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- New contract highs for wheat futures
Wheat markets continued to rise this week, supported by strong export trade and uncertainty over Russian wheat export capability. Paris wheat futures have set new contract highs, gaining over 10% in value since the 20th September. So far this season, from 1st July to 4th October, Brussel's trade data showed the EU had shipped just over eight million tonnes of wheat. This was up by one million tonnes on the week and unofficial vessel counts suggests this is still significantly understated. In the same period last year, just 5.5 million tonnes had been shipped - albeit from a smaller surplus. Analyst group Strategie Grains estimates the EU will have 31 million tonnes available to export this season, which would leave end of season stocks at minimum levels. Therefore, the current pace is not sustainable and the rising prices need to choke off demand. Romania is the EU's leading wheat exporter, having now shipped 2.9 million tonnes from its record 11.4 million-tonne crop. At this time last season, had shipped less than 800,000 tonnes.
- Russian export quotas
Additional bullish market sentiment came from Russia where the Agriculture Minister suggested a need for further export deterrents, additional to the current export taxes. From 15th February 2022, a quota limiting the season's wheat exports to a total of 31.5 million tonnes may be necessary. The United States Department of Agriculture (USDA) had predicted a slightly higher quota of 35 million tonnes. Russian domestic demand levels need to be assessed and adequate supplies assured to prevent further price inflation for bread and other flour products before an appropriate quota is set for all grains, as well as wheat.
However, in contrast and adding confusion, the Russian Union of Grain Exporters said Russia could ship up to 37.5 million tonnes of wheat this season. So far, 10.9 million tonnes have been shipped, which is 22% down on this time last year.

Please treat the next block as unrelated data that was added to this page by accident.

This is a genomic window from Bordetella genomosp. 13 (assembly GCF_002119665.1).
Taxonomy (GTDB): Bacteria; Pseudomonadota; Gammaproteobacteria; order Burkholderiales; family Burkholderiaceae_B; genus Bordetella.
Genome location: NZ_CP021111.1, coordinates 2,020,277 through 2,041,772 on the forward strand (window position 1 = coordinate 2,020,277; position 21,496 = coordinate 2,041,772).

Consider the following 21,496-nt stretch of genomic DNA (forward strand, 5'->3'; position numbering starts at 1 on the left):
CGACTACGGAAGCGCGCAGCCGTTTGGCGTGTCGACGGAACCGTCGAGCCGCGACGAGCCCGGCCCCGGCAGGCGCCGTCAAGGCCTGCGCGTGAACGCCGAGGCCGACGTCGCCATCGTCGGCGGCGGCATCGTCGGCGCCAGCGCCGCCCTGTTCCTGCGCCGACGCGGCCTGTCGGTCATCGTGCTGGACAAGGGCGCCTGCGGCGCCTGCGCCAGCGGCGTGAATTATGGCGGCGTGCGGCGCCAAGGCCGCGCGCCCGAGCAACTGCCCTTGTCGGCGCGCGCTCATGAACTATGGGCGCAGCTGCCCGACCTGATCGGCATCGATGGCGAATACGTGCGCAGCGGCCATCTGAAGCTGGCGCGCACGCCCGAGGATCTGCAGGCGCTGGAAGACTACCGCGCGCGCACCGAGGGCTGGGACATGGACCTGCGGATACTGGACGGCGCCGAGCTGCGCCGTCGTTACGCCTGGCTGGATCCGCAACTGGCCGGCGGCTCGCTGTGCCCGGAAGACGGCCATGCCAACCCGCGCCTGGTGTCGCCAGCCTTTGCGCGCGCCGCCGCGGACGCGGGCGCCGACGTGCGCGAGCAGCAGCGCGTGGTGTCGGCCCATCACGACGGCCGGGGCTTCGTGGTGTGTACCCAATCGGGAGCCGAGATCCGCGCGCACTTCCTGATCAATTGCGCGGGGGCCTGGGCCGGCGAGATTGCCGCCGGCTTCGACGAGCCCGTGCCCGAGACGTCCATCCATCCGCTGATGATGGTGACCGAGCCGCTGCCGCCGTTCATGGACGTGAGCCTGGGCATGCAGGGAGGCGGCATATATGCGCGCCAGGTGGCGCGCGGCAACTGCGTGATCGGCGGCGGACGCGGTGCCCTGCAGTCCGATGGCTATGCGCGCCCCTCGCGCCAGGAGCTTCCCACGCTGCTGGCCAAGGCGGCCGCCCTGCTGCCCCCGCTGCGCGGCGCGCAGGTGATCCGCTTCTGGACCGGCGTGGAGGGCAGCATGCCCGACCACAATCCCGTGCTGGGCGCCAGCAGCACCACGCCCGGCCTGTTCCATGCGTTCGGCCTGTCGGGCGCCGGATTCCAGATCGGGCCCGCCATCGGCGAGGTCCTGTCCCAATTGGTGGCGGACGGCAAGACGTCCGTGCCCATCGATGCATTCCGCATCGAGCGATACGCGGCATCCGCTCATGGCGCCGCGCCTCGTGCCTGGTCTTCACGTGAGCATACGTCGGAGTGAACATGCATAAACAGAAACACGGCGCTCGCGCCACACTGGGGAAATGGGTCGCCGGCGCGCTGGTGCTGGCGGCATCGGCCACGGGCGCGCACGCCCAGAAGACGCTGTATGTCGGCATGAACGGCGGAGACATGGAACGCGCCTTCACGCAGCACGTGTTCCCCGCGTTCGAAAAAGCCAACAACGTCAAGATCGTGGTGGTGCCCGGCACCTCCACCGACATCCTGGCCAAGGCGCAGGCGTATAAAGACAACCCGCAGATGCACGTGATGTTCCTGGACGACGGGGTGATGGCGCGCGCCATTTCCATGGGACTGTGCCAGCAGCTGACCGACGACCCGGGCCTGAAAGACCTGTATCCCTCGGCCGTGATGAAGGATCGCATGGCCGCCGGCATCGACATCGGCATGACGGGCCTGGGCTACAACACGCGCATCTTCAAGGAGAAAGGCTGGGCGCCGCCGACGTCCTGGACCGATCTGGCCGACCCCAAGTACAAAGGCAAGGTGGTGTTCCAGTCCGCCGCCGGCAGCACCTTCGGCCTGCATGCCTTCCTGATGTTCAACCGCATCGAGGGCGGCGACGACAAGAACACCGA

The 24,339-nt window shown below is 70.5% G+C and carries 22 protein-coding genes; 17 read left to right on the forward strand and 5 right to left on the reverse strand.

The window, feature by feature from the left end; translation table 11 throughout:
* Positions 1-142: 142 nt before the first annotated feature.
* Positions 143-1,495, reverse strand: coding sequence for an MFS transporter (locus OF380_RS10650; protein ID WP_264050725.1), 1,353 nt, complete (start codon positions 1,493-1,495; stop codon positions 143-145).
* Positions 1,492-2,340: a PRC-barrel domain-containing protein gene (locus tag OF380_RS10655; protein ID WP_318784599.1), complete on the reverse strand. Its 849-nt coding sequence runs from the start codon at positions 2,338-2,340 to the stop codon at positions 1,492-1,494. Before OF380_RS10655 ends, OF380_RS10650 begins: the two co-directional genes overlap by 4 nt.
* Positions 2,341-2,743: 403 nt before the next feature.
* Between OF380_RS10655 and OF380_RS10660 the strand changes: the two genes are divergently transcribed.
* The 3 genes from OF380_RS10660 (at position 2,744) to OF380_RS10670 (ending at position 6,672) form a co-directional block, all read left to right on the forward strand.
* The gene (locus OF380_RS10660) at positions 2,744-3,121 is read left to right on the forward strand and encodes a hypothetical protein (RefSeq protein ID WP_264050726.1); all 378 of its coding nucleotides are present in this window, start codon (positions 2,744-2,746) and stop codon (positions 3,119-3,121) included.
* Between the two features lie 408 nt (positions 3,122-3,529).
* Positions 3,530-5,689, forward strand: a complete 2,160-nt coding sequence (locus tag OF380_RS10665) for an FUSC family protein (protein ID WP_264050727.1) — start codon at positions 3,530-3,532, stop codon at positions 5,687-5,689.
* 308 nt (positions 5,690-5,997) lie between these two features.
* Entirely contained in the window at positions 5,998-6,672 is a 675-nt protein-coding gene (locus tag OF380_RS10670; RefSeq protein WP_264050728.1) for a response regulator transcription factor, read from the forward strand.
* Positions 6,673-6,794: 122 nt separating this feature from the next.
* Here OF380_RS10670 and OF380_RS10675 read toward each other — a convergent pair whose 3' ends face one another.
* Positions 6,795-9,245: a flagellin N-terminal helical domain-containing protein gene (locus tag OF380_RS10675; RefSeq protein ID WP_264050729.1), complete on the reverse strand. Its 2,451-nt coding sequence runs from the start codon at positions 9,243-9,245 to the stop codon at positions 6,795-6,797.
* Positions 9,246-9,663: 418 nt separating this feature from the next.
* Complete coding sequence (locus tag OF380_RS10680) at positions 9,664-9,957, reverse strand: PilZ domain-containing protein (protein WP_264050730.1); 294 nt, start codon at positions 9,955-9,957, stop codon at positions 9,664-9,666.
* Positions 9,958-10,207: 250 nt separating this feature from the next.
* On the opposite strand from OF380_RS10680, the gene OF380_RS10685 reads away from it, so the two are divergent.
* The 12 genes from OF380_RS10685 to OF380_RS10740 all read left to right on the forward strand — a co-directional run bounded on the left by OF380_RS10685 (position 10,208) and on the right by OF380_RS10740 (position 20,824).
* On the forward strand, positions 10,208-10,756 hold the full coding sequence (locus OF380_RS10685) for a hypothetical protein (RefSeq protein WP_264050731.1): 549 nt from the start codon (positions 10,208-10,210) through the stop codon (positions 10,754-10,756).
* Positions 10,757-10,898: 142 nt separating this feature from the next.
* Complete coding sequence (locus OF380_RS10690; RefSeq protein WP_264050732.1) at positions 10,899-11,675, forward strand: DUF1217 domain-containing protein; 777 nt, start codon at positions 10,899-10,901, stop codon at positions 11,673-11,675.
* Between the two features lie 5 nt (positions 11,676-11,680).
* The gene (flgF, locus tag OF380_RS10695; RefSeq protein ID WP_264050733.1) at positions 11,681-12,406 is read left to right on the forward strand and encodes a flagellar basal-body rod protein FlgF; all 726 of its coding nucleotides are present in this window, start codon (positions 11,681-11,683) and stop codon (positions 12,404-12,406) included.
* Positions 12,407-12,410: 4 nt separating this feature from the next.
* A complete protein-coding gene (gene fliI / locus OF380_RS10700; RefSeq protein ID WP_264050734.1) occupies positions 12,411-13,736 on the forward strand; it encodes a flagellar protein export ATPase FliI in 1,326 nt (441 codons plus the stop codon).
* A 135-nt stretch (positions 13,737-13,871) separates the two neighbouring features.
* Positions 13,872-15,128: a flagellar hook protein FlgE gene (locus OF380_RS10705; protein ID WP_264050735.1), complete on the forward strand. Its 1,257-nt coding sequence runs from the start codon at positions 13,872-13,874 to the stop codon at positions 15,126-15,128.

- Egypt buys Russian stock
This week, Egypt's state grain buyer GASC, the General Authority for Supply Commodities, tendered for wheat to be supplied in two periods during November. GASC confirmed the purchase of 240,000 tonnes and, despite export taxes, Russian exporters were able to make competitive offers and secured the sale for three of the four cargoes booked. Average prices for delivery between the 11th to 20th November, including freight, were almost $352/t; $7/t above the previous tender prices on 8th September. No purchases were made for the tender from 21st to 30th November.
- Feed barley prices continue to track higher
The situation of pigs backed up on farm due to lack of labour at meat processing factories is adding firmness to an already firm market, considering that these pigs still need to be fed. Due to the absence of alternative raw materials, barley's discount to wheat has now shrunk to around £10/t compared to £15-18/t over the harvest period, both small discounts compared to the £25-45/t discount in crop 2020. Another factor driving barley's discount to wheat is the potentially high pass rate on malting barley varieties which is reducing the availability of feed barley. This dynamic is the opposite of last year when there was muted malting barley demand due to Covid-19 curtailing beer-drinking opportunities and very low pass rates being achieved on malting varieties.